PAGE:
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ECG diagnosis of AMI


  • ~45% of all AMI's on presentation to ED develop diagnostic ST elevation AMI, while the remainder are categorised as NSTEMI.
  • this is further compounded by the fact that most ST elevations on an ECG are not caused by AMI's.
  • a patient with acute chest pain consistent with ischaemia and with ST elevation consistent with AMI, or with new Left Bundle Branch Block (LBBB) should be immediately referred to cardiology for either urgent angioplasty or, if this is not available in a timely manner, and there are no contra-indications, early thrombolysis.
  • see Left Bundle Branch Block (LBBB) for suggestive features of AMI in patients with LBBB which may obscure the ECG diagnosis of AMI
  • Right Bundle Branch Block (RBBB) does not obscure changes of AMI.
  • “reciprocal changes” are located 180deg from the involved region

anatomic correlations

left anterior descending artery occlusions (LAD)

  • V3-4 = anterior wall
  • V1-4 = anteroseptal
  • NB. if anterior or anteroseptal + ST elevation in aVR > that in lead v1, then it may be occlusion of left main coronary artery
  • V5-6, I, and aVL = LAD distal to 1st septal perforator artery = lateral
  • V1-6, I, and aVL = proximal LAD = anteroseptal and lateral
  • V3-6, I, and aVL = LAD / LCX = anterolateral
  • II, III, aVF, I, aVL, V5-6 = LAD / LCX = inferolateral
  • V1,V2, V7-9, V5, V6, I, aVL = LAD / LCX = posterolateral

right coronary artery occlusions (RCA)

  • II, III, aVF = RCA/LCX = inferior
  • II, III, aVF, V1, V3R-6R = proximal RCA = inferior + RV
    • 25-30% of inf MI's are associated with RV infarction - check ST elevation lead III vs II and in V1!
    • ECG criteria for RV infarction:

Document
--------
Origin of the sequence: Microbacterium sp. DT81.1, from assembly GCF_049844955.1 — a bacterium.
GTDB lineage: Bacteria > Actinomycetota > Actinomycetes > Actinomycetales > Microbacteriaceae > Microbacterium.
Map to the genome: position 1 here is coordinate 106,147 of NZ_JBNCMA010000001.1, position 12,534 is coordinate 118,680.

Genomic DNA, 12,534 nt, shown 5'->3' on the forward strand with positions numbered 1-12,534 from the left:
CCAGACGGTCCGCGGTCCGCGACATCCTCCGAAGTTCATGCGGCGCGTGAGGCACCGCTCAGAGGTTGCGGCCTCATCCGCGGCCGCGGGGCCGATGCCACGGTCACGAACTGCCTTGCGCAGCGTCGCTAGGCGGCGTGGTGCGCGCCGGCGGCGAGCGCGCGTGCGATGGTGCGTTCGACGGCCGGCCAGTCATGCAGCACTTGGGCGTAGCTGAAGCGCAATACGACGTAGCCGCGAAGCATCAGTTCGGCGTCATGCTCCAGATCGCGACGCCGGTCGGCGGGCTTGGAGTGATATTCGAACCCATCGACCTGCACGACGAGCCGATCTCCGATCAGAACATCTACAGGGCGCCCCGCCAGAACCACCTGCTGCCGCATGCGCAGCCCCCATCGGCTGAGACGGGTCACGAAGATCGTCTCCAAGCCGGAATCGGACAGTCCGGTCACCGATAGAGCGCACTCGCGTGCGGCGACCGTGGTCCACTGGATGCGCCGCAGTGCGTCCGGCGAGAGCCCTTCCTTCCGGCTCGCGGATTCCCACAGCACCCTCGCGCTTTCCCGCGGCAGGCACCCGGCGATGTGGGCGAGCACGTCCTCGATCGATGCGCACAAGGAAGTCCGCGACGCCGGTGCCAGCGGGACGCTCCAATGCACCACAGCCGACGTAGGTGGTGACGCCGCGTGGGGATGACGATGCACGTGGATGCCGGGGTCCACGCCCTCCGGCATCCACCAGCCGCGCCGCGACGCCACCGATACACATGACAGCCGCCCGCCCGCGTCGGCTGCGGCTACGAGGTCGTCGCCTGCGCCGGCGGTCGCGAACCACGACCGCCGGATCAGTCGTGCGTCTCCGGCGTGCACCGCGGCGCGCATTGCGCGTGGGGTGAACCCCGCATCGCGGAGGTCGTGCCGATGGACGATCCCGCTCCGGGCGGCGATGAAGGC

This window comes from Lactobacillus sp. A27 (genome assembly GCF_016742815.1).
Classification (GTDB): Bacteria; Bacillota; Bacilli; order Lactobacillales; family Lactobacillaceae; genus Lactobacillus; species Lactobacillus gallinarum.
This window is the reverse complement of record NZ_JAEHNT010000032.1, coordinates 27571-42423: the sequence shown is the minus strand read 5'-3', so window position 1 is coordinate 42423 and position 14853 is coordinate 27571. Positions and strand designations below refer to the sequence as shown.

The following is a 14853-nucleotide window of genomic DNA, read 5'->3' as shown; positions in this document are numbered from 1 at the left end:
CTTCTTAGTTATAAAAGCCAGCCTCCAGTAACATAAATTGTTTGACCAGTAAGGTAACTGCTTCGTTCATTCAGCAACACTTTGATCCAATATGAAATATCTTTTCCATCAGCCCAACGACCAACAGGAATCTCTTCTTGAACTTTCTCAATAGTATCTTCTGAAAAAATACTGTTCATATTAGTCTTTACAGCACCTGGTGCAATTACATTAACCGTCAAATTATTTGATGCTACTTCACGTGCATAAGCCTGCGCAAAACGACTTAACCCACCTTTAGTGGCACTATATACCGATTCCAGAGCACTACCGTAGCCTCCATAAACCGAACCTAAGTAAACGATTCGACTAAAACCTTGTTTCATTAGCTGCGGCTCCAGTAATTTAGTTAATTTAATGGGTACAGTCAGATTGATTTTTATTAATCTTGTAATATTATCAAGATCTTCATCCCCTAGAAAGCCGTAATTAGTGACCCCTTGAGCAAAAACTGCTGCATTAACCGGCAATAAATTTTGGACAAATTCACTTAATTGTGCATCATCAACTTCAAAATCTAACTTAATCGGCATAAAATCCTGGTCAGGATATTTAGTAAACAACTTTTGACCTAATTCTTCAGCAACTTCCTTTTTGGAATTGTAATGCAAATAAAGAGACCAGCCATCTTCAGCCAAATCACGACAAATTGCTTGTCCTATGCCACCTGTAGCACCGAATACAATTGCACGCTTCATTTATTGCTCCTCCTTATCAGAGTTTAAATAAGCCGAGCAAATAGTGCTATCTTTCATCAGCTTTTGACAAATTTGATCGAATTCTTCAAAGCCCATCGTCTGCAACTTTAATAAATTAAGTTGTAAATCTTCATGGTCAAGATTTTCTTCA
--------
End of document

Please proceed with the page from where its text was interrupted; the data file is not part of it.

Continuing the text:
• presence of inf. MI, +
      • ST elevation in lead III > lead II
      • ST elevation in V1
      • ST depression in V2
      • ST elevation > 2mm in V4R
  • II, III, aVF, V1,V2, V7-9 = RCA/LCX = infero-posterior
  • V1,V2, V7-9 = RCA/LCX = posterior
    • differentiate from septal MI by R:S amplitude ratio of at least 1

occlusion of a dominant left circumflex artery

left main coronary artery occlusions (LMCA)

  • suggested in context of ischaemic chest pain, cardiogenic shock and:
    • widespread ST depression
    • ST elevation in aVR > 1 mm
    • ST elevation in aVR > V1
    • NB. the above ECG pattern may also occur in patents with rate related changes SVT, atrial flutter, and also in anaemia, hypoxia, patients with triple vessel disease, or in post VF arrest patents

typical ECG changes in ST elevation AMI

  • initial hyperacute T wave develops within 2-30 minutes but as it is usually transient is often not seen
  • ST elevation within minutes
    • ST segment changes from the usual concave state to straight then convex, however, the concave ST segment may persist in AMI
    • for ST elevation to be considered for thrombolysis or angioplasty in a patient with acute chest pain, the usual criteria is either:
      • presumed new ST elevation of 1mm or more in two or more contiguous limb leads, or,
      • presumed new ST elevation of 2mm or more in two or more contiguous precordial leads
    • subtle ST elevation changes may be easily missed, and thus repeated ECG looking for dynamic changes is important.
    • ST segment depression in V1-V4 may suggest a posterior ST elevation AMI as these leads reflect a reciprocal view of posterior aspect of the ventricle
    • reciprocal ST depression in leads opposite (aVL if inf. MI, II,III,aVF if anterior MI) those showing ST elevation further supports the diagnosis of AMI.
    • patients with inferior MI should be considered for right ECG leads to be performed to exclude an associated RV AMI which increases mortality and may mean alteration of clinical management.
  • Q wave formation may begin within 1 hour (particularly ant MI due to ischaemia of the conducting system) and be completed by 8-12hrs, although in 10%, Q waves do not develop until 3-11 days after MI.